Multilayer spintronic neural networks with radio-frequency connections

Andrew Ross, Nathan Leroux, Arnaud de Riz, Danijela Marković, Dédalo Sanz-Hernández, Juan Trastoy, Paolo Bortolotti, Damien Querlioz, Leandro Martins, Luana Benetti, Marcel S. Claro, Pedro Anacleto, Alejandro Schulman, Thierry Taris, Jean-Baptiste Begueret, Sylvain Saïghi, Alex S. Jenkins, Ricardo Ferreira, Adrien F. Vincent, Alice Mizrahi, Julie Grollier

Submitted on 7 November 2022


Spintronic nano-synapses and nano-neurons perform complex cognitive computations with high accuracy thanks to their rich, reproducible and controllable magnetization dynamics. These dynamical nanodevices could transform artificial intelligence hardware, provided that they implement state-of-the art deep neural networks. However, there is today no scalable way to connect them in multilayers. Here we show that the flagship nano-components of spintronics, magnetic tunnel junctions, can be connected into multilayer neural networks where they implement both synapses and neurons thanks to their magnetization dynamics, and communicate by processing, transmitting and receiving radio frequency (RF) signals. We build a hardware spintronic neural network composed of nine magnetic tunnel junctions connected in two layers, and show that it natively classifies nonlinearly-separable RF inputs with an accuracy of 97.7%. Using physical simulations, we demonstrate that a large network of nanoscale junctions can achieve state-of the-art identification of drones from their RF transmissions, without digitization, and consuming only a few milliwatts, which is a gain of more than four orders of magnitude in power consumption compared to currently used techniques. This study lays the foundation for deep, dynamical, spintronic neural networks.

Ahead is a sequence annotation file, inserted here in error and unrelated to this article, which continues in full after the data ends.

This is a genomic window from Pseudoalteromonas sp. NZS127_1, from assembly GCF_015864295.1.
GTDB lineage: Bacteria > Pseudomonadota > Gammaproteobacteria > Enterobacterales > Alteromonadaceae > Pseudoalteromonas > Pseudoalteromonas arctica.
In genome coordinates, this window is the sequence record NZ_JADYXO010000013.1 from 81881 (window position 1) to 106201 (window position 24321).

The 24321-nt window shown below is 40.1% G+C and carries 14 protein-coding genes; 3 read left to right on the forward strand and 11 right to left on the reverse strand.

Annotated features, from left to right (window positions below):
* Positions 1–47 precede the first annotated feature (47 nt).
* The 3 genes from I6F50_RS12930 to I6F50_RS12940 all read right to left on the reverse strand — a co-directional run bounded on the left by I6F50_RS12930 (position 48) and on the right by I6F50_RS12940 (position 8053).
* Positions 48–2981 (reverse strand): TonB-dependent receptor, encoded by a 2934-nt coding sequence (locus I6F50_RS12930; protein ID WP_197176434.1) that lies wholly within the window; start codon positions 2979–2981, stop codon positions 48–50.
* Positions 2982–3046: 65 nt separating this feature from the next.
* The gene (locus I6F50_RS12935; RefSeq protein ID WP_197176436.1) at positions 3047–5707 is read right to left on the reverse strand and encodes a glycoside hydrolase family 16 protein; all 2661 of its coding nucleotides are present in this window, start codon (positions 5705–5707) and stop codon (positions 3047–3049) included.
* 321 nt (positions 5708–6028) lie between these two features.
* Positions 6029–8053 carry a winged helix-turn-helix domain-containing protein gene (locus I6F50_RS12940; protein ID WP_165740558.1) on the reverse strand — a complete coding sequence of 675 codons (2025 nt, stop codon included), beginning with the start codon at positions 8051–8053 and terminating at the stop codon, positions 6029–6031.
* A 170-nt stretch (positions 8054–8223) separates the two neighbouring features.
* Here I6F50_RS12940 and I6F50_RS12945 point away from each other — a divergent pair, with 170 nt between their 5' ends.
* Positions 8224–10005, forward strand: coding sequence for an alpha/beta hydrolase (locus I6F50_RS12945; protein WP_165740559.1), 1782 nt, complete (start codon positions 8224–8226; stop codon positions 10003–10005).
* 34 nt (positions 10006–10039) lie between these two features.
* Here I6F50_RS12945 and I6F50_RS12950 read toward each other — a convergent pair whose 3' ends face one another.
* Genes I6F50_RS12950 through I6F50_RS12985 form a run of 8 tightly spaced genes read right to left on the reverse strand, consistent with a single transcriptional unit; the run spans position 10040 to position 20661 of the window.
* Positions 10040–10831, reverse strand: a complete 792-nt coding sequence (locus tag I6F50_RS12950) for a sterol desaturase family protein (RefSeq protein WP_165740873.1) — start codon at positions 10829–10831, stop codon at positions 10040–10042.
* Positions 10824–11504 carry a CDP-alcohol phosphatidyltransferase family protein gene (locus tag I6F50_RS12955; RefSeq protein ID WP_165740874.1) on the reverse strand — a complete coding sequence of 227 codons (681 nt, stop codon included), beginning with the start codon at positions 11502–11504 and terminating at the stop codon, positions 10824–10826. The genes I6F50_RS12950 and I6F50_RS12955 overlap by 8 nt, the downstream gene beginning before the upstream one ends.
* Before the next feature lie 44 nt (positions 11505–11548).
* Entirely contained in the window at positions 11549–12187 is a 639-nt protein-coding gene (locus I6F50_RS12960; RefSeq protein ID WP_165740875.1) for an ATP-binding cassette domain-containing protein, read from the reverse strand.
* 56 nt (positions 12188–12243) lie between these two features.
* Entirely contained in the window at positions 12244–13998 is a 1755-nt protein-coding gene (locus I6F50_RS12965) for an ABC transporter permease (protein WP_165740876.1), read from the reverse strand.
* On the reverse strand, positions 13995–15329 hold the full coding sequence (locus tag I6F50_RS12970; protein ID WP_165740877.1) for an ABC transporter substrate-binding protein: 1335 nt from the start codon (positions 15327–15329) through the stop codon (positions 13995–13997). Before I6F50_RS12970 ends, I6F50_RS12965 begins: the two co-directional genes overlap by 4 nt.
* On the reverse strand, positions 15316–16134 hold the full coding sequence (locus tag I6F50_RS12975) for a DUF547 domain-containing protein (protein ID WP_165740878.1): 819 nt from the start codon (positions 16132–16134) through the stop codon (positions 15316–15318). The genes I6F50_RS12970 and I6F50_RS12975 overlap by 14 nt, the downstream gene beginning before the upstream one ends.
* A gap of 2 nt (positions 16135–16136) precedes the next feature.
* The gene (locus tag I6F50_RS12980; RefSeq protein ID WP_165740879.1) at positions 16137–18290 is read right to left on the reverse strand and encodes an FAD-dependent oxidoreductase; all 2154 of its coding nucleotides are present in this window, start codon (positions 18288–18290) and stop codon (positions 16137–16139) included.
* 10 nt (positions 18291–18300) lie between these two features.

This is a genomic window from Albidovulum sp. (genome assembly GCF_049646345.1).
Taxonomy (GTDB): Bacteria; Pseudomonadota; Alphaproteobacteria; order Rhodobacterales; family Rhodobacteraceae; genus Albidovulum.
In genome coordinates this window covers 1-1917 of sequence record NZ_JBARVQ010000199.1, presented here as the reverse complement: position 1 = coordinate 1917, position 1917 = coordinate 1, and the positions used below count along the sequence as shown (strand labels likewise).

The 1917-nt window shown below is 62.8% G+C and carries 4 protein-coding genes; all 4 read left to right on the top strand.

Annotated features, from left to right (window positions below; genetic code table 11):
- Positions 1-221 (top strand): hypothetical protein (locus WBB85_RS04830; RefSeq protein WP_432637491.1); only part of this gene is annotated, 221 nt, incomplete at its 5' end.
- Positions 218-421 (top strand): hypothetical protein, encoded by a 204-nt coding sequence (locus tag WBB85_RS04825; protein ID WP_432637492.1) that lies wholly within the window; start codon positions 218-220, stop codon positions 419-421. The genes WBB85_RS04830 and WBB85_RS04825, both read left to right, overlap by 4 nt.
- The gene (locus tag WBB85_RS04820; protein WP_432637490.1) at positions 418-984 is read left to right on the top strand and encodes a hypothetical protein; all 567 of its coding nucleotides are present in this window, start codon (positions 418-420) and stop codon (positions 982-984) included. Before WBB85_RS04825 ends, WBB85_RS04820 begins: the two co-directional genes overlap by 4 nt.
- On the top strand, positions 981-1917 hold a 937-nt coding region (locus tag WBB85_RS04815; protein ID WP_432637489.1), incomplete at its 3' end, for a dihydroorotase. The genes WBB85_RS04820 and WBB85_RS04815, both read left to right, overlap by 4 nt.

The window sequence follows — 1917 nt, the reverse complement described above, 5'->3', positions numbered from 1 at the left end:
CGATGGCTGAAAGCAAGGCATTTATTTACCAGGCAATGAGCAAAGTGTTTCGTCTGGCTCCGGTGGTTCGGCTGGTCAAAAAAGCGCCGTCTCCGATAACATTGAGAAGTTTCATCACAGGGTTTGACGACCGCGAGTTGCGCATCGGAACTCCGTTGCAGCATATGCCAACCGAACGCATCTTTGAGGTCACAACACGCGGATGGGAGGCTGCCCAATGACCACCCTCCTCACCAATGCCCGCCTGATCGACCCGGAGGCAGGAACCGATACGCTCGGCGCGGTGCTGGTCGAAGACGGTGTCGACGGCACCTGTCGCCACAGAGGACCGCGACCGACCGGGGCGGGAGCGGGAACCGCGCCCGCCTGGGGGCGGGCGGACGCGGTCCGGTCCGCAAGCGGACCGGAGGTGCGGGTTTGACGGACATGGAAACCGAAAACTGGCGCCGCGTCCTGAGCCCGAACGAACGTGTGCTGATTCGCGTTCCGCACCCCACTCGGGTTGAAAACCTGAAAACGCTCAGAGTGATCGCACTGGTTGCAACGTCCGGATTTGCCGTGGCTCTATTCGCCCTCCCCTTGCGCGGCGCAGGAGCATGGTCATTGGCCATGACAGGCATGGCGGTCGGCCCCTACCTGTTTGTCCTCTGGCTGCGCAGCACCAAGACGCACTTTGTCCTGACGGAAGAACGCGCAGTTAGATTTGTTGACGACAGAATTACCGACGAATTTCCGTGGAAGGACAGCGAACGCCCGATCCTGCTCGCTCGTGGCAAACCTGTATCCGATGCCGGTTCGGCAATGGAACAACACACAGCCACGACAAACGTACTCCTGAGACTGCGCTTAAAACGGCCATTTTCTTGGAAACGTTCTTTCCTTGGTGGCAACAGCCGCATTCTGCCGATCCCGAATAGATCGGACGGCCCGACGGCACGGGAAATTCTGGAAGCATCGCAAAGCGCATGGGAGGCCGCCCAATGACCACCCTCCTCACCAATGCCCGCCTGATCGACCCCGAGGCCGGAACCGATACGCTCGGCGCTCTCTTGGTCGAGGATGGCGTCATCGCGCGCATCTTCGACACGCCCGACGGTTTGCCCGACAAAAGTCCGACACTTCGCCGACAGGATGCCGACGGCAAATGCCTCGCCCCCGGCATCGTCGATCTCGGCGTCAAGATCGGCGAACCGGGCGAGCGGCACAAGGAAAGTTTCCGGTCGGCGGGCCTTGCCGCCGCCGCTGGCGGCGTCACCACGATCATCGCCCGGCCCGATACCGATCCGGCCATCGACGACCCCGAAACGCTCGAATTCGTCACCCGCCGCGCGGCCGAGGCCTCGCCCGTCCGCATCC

Subject: Computer Science - Emerging Technologies